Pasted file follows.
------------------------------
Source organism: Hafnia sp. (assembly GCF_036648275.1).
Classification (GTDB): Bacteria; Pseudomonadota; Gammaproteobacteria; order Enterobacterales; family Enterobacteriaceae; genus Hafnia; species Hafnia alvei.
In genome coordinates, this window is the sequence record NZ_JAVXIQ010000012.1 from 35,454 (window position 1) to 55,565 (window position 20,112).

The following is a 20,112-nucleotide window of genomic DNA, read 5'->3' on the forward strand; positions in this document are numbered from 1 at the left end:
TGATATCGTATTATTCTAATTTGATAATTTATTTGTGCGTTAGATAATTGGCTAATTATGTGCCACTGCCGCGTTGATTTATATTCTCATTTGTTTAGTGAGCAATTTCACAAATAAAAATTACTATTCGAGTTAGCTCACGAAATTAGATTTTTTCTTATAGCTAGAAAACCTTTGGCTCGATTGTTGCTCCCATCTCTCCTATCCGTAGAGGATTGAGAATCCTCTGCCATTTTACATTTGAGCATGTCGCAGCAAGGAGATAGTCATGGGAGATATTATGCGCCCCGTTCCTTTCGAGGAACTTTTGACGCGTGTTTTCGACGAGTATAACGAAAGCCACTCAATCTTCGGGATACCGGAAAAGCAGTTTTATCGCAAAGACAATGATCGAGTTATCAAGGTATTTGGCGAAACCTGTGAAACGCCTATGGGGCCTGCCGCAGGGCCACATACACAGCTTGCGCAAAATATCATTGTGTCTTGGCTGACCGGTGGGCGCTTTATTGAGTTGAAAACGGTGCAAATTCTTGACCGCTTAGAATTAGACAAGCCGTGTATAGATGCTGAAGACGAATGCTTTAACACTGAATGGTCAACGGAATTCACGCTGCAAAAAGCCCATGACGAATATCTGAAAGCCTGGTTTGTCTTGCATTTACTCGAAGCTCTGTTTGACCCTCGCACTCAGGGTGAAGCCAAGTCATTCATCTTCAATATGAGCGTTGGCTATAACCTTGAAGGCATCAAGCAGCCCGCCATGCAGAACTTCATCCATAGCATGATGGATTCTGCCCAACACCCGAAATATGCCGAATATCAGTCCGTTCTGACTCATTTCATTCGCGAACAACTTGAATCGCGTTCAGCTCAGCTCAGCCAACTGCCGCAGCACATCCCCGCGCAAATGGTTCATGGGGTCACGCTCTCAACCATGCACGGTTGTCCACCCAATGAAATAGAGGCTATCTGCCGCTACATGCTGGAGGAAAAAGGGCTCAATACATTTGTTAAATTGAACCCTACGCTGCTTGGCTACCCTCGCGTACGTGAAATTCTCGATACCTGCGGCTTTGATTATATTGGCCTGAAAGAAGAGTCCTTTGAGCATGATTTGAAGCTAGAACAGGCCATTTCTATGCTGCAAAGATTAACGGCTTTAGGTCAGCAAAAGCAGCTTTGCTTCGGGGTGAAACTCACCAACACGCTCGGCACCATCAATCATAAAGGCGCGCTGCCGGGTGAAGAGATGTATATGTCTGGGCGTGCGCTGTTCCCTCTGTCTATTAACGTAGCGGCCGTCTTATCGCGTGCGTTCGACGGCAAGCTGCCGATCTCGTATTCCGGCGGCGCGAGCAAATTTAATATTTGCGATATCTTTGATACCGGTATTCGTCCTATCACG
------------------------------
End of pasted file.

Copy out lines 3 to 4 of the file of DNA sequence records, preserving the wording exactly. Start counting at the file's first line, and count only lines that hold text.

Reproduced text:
In genome coordinates, this window is the sequence record NZ_JAVXIQ010000012.1 from 35,454 (window position 1) to 55,565 (window position 20,112).

The following is a 20,112-nucleotide window of genomic DNA, read 5'->3' on the forward strand; positions in this document are numbered from 1 at the left end: